Strict grid and spanning

The first example on responsive images in this post is a flexible one. At a minimum of 300px width, grid items automagically flow into place according to the viewport width. Terrific.

On the other hand, we might want to apply a stricter rule to the grid items based on the design specifications. In that case, media queries come in handy.

Alternatively, we can leverage the grid-span capability to create grid items of varied widths and lengths:

@media(min-width: 700px) { main { display: grid; grid-template-columns: repeat(2, 1fr); }
} @media(min-width: 900px) { main { display: grid; grid-template-columns: repeat(3, 1fr) } figure:nth-child(3) { grid-row: span 2; } figure:nth-child(4) { grid-column: span 2; grid-row: span 2; }
}

For an image that is 1000px x 1000px square on a wide viewport, we can span it to take two grid cells on both row and column. The image that changes to a portrait orientation (700px x 1000px) on a wider viewport can take two cells on a row.

See the Pen
Grid Gallery [Art Direction]
by Chris Nwamba (@codebeast)
on CodePen.

Progressive optimization

Blind optimization is as lame as no optimization. Don’t focus on optimization without predefining the appropriate measurements. And don’t optimize if the optimization is not backed by data.

Nonetheless, ample room exists for optimization in the above examples. We started with the bare minimum, showed you some cool tricks, and now we have a working, responsive grid. The next question to ask is, “If the page contains 20-100 images, how good will the user experience be?”

Here’s the answer: We must ensure that in the case of numerous images for rendering, their size fits the device that renders them. To accomplish that, we need to specify the URLs of several images instead of one. The browser would pick the right (most optimal) one according to the criteria. This technique is called resolution switching in responsive images. See this code example:

<img srcset="https://res.cloudinary.com/.../h_300,w_300/v1548054527/ps4.jpg 300w, https://res.cloudinary.com/.../h_700,w_700/v1548054527/ps4.jpg 700w, https://res.cloudinary.com/.../h_1000,w_1000/v1548054527/ps4.jpg 1000w" sizes="(max-width: 700px) 100vw, (max-width: 900px) 50vw, 33vw" src="https://res.cloudinary.com/.../h_700,w_700/v1548054527/ps4.jpg 700w" alt="PS4 Slim">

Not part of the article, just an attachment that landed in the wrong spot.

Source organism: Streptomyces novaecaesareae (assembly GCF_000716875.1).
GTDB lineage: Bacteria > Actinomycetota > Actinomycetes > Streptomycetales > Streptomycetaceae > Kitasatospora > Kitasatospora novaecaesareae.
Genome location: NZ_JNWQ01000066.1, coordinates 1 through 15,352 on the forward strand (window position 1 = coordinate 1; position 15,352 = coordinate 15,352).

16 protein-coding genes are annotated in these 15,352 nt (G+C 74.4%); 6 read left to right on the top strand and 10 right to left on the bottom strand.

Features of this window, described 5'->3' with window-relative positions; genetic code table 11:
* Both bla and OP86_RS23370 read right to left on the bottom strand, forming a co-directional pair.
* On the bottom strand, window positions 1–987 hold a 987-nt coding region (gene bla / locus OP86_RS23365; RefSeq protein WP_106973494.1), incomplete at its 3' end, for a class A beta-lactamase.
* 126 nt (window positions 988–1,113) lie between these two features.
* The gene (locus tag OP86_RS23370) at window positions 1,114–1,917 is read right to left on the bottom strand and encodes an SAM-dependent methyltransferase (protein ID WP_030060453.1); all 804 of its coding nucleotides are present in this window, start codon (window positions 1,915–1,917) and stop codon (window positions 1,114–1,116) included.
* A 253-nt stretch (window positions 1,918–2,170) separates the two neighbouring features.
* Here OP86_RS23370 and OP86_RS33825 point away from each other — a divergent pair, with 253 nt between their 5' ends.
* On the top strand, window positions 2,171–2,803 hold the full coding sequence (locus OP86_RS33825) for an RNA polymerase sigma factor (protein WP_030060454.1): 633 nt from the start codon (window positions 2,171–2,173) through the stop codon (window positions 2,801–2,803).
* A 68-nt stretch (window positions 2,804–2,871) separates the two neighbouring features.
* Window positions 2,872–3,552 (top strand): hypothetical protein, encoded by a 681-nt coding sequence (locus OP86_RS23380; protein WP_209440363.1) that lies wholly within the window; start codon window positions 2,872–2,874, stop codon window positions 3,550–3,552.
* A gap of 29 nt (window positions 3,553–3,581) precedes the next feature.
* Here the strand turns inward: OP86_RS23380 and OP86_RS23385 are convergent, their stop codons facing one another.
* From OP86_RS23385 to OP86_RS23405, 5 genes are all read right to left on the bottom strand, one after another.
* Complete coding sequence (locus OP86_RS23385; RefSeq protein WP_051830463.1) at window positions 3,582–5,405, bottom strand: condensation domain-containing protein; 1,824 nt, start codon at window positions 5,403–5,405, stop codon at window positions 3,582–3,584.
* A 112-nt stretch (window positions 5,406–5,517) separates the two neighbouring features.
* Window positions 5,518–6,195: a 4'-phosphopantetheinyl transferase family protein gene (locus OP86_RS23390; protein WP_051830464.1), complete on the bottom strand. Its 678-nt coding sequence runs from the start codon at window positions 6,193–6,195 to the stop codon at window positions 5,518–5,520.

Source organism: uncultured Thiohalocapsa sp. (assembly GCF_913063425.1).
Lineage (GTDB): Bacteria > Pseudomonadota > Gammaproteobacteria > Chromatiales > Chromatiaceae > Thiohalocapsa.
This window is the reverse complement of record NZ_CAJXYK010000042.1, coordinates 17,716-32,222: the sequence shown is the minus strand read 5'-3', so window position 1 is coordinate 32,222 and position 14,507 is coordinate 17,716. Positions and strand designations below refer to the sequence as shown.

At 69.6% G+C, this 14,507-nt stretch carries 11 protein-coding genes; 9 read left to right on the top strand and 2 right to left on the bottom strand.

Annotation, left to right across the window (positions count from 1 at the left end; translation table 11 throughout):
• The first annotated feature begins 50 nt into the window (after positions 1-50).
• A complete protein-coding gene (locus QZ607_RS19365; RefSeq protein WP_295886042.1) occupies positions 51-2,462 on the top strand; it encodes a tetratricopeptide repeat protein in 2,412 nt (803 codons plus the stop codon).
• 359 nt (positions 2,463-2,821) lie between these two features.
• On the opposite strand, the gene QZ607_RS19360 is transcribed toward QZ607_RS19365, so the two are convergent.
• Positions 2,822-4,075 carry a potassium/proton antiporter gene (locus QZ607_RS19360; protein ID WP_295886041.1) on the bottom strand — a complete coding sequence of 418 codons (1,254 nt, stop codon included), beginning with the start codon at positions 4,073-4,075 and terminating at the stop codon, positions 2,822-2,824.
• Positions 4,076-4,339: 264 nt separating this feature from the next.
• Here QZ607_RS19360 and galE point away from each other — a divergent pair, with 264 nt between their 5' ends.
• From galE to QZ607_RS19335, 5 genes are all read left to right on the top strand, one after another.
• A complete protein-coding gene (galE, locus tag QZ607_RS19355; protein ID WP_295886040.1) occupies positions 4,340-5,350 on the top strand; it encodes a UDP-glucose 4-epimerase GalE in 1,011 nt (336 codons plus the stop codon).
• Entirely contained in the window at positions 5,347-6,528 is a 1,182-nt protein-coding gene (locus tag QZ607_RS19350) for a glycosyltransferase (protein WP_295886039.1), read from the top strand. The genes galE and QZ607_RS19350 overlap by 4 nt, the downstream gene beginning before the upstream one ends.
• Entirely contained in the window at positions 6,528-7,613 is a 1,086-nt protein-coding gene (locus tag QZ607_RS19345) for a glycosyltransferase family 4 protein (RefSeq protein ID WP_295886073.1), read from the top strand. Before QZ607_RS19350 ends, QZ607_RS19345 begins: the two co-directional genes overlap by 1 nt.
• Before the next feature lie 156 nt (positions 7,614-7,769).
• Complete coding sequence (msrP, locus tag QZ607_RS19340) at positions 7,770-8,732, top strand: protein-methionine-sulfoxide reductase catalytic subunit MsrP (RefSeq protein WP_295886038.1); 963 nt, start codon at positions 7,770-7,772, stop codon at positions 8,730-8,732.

Harry Roberts’s tweet intuitively explains what happens:

When I first tried resolution switching, I got confused and tweeted:

Hats off to Jason Grigsby for the clarification in his replies.

Thanks to resolution switching, if the browser is resized, then it downloads the right image for the right viewport; hence small images for small phones (good on CPU and RAM) and larger images for larger viewports.

The above table shows that the browser downloads the same image (blue rectangle) with different disk sizes (red rectangle).

See the Pen
Grid Gallery [Optimized]
by Chris Nwamba (@codebeast)
on CodePen.

Cloudinary’s open-source and free Responsive Image Breakpoints Generator is extremely useful for adapting website images to multiple screen sizes. However, in many cases, setting srcset and sizes alone would suffice.

Conclusion

This article aims at affording simple yet effective guidelines for setting up responsive images and layouts in light of the many—and potentially confusing—options available. Do familiarize yourself with CSS grid, art direction, and resolution switching and you’ll be a ninja in short order. Keep practicing!

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The Client/Server Rendering Spectrum